Do It Yourself

Working with Your Heritage Profile


Before you start, make sure you have all of the tools necessary to complete the job. Below is a checklist of items you might need:

  • Hammer
  • Nail Punch
  • Coping Saw
  • Drill
  • Mitre Box
  • Screws
  • Dust Mask
  • Sandpaper #320 and higher
  • Safety Glasses
  • Tape Measure
  • Liquid Nails
  • Wood Filler
  • Hand Saw
  • Nails


It is recommended, as with many timber applications, that when cutting or sawing your profile, a dust mask be used to prevent dust inhalation, and safety glasses be used to protect the eyes.  Please always practice safety when doing projects.

Using Screws

Pre-drilling is recommended for best result. Drill pilot holes 85-90% of the diameter of the screw used, and at least as deep as the screw length. Do not rely solely on the screws for fastening strength. Combining glue with screws will provide a strong and simple joint. For 6g screws, be at least 13mm from the edge; for 8g screws, be at least 18mm from the edge; for 10g screws, be at least 25mm from the edge.

Using Nails

Pre-drill the material before hammering the nails in. For best results it is helpful to add adhesive to the joint prior to assembly. Use ring-shank nails to avoid fibre raising around the nail head. Do not use smooth nails. For 6g nails, be at least 13mm from the edge; for 8g nails, be at least 18mm from the edge; for 10g nails, be at least 25mm from the edge.


Push the nail in further below the surface of the board by using a nail punch. Screws can be driven further past the surface of the board. Fill all nail and screw holes with a proprietary plastic wood putty. Check the material for imperfections. Match and blend colours as required to suit. Lightly sand with at least 320 grit paper.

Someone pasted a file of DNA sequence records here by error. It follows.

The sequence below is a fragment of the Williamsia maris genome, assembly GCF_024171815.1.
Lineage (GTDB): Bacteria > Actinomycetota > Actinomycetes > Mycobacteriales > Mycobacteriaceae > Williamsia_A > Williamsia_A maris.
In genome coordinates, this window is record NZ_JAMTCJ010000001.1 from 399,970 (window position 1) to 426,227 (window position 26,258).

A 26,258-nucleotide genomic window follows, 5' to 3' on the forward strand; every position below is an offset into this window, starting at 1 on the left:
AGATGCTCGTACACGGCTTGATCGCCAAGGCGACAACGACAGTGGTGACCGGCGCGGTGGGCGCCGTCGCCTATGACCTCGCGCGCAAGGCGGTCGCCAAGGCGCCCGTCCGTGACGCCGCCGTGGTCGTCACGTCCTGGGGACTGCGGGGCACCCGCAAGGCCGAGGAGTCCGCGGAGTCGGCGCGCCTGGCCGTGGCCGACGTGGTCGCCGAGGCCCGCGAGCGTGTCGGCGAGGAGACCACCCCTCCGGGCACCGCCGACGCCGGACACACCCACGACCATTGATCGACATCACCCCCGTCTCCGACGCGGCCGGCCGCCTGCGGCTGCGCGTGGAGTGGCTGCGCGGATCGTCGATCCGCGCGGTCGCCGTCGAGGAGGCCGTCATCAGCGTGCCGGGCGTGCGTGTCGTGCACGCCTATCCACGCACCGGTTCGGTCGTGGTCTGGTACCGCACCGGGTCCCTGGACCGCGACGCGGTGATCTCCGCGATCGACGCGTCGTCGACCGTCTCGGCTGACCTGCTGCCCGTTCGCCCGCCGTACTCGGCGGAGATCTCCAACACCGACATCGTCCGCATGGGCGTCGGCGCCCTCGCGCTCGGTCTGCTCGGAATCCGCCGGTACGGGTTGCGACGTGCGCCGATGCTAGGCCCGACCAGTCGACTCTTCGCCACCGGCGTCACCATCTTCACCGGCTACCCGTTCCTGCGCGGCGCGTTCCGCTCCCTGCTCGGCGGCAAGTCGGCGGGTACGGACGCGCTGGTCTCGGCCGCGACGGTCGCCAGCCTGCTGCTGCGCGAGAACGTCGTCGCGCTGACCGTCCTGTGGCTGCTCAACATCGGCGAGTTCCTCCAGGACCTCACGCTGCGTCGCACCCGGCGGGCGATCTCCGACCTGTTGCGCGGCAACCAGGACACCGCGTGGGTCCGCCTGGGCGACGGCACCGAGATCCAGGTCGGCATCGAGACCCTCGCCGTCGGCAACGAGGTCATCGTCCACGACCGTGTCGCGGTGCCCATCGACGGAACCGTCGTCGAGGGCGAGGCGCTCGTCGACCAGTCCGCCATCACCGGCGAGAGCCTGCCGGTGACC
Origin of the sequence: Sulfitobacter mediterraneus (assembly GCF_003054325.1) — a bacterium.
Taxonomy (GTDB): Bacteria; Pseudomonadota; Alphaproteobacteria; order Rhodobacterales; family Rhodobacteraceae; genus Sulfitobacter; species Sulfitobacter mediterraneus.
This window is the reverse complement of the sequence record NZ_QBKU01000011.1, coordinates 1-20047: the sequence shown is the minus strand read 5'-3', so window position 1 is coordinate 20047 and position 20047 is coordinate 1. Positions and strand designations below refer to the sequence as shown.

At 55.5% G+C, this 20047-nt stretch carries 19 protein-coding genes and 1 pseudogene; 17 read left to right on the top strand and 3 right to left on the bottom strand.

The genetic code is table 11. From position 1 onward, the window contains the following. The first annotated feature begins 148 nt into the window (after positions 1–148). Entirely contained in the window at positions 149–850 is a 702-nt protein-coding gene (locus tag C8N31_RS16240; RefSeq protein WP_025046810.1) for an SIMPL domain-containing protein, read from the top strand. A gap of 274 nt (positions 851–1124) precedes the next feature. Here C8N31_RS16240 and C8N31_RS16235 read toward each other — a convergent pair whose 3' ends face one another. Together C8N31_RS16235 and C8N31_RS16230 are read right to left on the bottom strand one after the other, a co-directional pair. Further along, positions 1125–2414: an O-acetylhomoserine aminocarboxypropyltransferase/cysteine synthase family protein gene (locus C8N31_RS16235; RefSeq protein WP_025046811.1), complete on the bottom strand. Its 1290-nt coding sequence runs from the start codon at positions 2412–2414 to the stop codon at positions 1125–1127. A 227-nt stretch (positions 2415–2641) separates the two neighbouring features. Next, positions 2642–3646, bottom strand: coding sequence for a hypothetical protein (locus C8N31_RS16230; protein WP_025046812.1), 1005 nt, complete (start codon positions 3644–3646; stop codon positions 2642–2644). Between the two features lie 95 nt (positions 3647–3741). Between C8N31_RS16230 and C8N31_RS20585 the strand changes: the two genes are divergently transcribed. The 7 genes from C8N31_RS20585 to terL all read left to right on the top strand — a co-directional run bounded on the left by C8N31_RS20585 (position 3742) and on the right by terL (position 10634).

Priming & Painting

Consult with your local paint shop experts to get the appropriate paint for your project.

Your architrave, skirting or moulding comes out of the factory in its raw machined form. Depending on how you order it, it will be either RAW (un-sanded and un-primed), or PRIMED. The purpose of priming is to provide a key so the paint can form a bond with the material’s surface. Primed material also needs sanding before any painting.

As with standard trade practice, sanding the material before commencing any painting or priming is good practice to ensure a quality finish. Special attention to sanding edges gives excellent results. This will eliminate high spots and ridges showing. You might also want to lightly sand the edges or any “sharp” points of the architrave or skirting. Slightly rounding the edges helps to protect the corners and edges from chipping easily.

Check the material for imperfections. You will need to apply at least one coat of primer to the back and at least two coats on the face and edges, and then at least two top coats of paint in your desired colour.  You can either spray or brush on the initial coat while carefully following the paint manufacturer’s instructions. First coat primer/undercoat is critical to the final finish.

Apply second and third coats or additional coats as required. A light sand using at least 320 grit paper is recommended after the first coat and between subsequent coats. Using a finer grit paper produces a better result. For best results application of three coats is recommended. Always sand in between coats.

Sanding with at least three grades of paper - 320, 400, 800 or even higher, will help achieve a superior result. More effort taken to prepare the surfaces (before the undercoat/primer and in between coats) will get the surfaces perfect.

Following the paint manufacturer’s instructions will ensure that your Heritage Profiles & Mouldings profile will maintain its shape over the years.

Finishing Up

Once your project is complete, be sure to clear away any remaining dust by vacuuming or wet-sweeping.


For your health and safety, all building work must be done in accordance with safe work practices.